Trip to the Bay: Day 1: Cypress Tree Tunnel and the Golden Gate Bridge

For our anniversary we decided to take a trip to the Bay area for a 4-day weekend. Our last visit was two years ago and it seemed like a good time to visit old friends and familiar places. The Bay will always have a soft spot in our hearts and we are turning out to be the sentimental types.

We stayed at Emeryville Hyatt Place for two nights. The hotel didn’t exist when we lived in the area five years ago, so it’s relatively new and clean, and decently priced. They provided free breakfast every morning (as does the sister branch Hyatt House next door), so that’s a definite plus especially if you have little ones who wake up hungry. The rooms were spacious and clean and the staff were friendly even during its busy breakfast and checkout hours.

Saturday: Elaine was looking forward to seeing the Golden Gate Bridge, which was the only thing she knew about in San Francisco. Unfortunately, Karl the fog was back and blocked our view of the bridge. (Oh, that Karl!) We drove up to the viewing area across the bridge and our view turned out to be a grey-white wall. A typical happening for us, I’d say.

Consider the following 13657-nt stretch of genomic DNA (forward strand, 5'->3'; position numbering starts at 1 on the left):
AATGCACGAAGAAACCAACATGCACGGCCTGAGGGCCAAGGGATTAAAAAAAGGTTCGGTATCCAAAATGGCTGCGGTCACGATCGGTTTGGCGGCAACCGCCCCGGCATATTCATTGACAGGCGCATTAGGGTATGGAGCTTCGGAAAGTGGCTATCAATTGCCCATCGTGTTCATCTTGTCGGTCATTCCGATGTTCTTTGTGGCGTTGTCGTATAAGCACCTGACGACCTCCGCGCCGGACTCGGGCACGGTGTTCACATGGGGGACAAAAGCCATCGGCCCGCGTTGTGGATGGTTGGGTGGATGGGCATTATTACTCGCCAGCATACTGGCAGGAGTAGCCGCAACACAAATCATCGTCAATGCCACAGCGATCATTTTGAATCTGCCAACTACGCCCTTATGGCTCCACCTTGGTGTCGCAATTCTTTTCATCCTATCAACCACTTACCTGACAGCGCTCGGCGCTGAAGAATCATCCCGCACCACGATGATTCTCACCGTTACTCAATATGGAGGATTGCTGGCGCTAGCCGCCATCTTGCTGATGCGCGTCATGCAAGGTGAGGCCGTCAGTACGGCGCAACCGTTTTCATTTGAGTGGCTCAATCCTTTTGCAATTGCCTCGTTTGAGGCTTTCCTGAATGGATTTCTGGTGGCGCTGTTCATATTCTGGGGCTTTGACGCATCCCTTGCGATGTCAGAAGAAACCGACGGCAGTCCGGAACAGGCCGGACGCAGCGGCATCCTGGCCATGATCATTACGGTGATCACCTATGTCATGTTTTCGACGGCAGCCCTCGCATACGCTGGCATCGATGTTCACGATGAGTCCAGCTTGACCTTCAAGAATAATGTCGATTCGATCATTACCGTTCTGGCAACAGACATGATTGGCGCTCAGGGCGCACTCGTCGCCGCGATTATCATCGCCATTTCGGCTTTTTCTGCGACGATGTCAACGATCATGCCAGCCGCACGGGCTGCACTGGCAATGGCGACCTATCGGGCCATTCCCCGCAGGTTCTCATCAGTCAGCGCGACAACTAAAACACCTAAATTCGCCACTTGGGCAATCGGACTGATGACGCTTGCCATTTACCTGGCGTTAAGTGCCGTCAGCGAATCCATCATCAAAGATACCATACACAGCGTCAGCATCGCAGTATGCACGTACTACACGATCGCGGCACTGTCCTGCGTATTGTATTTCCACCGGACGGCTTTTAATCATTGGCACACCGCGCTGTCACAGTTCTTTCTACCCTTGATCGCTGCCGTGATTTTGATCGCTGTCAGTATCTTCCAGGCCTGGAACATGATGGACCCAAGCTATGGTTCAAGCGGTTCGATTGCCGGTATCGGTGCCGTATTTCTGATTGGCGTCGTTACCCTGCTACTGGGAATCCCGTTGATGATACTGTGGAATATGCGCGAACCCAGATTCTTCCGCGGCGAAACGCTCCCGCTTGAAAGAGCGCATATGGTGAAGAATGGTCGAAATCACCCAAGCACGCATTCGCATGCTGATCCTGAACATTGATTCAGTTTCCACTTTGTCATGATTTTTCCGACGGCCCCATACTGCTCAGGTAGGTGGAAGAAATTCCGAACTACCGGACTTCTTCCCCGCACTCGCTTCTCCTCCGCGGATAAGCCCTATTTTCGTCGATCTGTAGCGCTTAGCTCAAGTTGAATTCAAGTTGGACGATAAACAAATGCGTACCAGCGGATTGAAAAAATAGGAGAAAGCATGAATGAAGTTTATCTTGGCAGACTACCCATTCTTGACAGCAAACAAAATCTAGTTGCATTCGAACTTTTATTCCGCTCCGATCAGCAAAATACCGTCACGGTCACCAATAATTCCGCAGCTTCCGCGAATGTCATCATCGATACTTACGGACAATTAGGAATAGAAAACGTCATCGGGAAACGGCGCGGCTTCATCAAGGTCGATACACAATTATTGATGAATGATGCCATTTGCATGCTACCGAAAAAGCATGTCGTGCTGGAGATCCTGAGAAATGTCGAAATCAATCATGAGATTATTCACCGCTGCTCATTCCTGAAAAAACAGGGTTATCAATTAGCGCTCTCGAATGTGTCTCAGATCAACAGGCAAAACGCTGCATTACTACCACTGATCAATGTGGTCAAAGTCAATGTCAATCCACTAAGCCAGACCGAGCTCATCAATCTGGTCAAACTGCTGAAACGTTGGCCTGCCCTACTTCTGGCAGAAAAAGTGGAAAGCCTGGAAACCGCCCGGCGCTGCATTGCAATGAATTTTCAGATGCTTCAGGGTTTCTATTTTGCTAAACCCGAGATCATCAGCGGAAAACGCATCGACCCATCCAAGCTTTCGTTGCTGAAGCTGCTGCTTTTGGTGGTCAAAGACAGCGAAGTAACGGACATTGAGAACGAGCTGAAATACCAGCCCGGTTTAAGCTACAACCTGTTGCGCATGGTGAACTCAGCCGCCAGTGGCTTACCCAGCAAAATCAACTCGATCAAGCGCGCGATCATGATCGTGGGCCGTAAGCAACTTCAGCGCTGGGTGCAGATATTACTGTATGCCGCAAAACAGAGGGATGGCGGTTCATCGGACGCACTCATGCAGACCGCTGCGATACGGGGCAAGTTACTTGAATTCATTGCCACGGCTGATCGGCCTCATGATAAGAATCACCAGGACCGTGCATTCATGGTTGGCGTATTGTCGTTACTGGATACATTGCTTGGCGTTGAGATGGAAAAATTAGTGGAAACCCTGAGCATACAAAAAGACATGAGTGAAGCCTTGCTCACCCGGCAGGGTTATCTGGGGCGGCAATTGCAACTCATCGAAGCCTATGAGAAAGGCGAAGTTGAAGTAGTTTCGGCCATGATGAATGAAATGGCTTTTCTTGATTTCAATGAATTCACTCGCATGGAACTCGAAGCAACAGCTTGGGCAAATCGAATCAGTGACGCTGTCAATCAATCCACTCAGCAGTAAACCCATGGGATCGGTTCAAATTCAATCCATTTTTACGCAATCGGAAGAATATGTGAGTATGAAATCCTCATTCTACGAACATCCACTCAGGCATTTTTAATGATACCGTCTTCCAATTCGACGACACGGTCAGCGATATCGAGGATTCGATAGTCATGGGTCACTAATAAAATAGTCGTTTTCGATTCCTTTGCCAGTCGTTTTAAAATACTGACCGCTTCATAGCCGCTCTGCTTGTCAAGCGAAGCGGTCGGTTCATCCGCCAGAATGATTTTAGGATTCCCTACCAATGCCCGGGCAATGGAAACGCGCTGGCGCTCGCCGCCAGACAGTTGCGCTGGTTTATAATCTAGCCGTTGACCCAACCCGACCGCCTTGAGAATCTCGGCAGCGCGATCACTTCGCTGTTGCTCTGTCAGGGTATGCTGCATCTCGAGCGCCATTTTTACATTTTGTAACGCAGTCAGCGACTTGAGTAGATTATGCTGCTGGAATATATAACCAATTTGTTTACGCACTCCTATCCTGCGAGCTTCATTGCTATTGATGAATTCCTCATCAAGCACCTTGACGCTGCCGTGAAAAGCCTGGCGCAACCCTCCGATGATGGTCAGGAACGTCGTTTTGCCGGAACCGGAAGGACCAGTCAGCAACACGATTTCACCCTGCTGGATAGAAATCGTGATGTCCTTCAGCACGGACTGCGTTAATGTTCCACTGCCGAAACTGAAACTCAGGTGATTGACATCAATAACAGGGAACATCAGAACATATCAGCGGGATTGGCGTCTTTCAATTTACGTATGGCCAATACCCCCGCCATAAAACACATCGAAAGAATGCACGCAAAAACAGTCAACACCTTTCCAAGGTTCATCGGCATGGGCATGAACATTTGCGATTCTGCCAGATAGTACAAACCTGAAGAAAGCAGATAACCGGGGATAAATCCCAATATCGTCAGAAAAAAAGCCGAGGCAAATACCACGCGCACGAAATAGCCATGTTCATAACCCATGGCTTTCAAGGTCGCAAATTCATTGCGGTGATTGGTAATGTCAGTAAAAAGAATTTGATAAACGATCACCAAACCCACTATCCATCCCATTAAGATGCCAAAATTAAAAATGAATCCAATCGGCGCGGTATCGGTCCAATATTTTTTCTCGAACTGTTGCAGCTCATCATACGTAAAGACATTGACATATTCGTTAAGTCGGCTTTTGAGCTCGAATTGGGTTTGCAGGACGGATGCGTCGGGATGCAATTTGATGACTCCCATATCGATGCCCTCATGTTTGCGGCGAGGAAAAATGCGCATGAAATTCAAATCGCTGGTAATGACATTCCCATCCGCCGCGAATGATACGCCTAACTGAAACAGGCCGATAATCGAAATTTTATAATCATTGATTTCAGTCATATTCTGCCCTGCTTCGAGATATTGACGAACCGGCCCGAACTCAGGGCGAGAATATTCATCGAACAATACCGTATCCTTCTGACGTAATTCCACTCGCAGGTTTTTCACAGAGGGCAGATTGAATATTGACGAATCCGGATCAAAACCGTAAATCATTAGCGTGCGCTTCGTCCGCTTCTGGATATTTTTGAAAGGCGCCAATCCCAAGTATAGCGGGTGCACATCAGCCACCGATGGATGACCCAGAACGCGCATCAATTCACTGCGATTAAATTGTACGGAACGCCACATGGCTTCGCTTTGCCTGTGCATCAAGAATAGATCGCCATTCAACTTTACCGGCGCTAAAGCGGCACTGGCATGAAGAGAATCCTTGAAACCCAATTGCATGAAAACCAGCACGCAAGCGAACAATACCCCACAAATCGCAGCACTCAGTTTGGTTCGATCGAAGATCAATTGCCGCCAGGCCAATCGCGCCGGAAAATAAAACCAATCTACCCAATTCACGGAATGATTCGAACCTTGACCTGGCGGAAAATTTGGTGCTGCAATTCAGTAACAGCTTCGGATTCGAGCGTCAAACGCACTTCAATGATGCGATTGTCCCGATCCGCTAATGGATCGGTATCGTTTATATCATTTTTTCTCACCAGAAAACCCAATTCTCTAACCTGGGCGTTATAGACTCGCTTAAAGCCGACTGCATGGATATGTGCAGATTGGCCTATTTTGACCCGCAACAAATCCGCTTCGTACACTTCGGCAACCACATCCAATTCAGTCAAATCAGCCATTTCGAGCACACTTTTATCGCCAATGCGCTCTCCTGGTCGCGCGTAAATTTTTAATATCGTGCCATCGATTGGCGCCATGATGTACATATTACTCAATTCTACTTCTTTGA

We hung around Sausalito for a quick break, grabbed a couple sandwiches to eat later, then we drove up to Point Reyes to see the cypress tree tunnel. I tried to incorporate a few new places to visit and eat during our trip, and the tree tunnel was one of them, recommended by my mother who visited in the 80s.

After the long drive to and from the tree tunnel, we headed back to the city to get a better view of the Golden Gate Bridge at Fort Point. Most people were heading to the overlook, but my tip would be to pass the area a little further down and drive to Fort Point (see the Seven Places to Gaze at the Golden Gate Bridge). It’s less crowded and you get a grand view of the bridge from water level.

The weather was cold and foggy, which is typical San Francisco weather, but we were exhausted by this point and didn’t feel like walking up and down the steep hills with an irritable toddler. So we headed back to Emeryville and grabbed dinner at Yuzu Ramen and Broffee. Local, low key, no line, good food. That’s one thing we really missed.

 

 

 

Universal Studios Hollywood

Every year Kaiser hosts an evening at Universal Studios for its employees and their families. We pay for discounted tickets and are admitted at 3pm and can stay until midnight. The park closes for non-Kaiser-family-people at 8pm, so the park is somewhat empty from 8pm-12am. Last year we went with my brother and sister.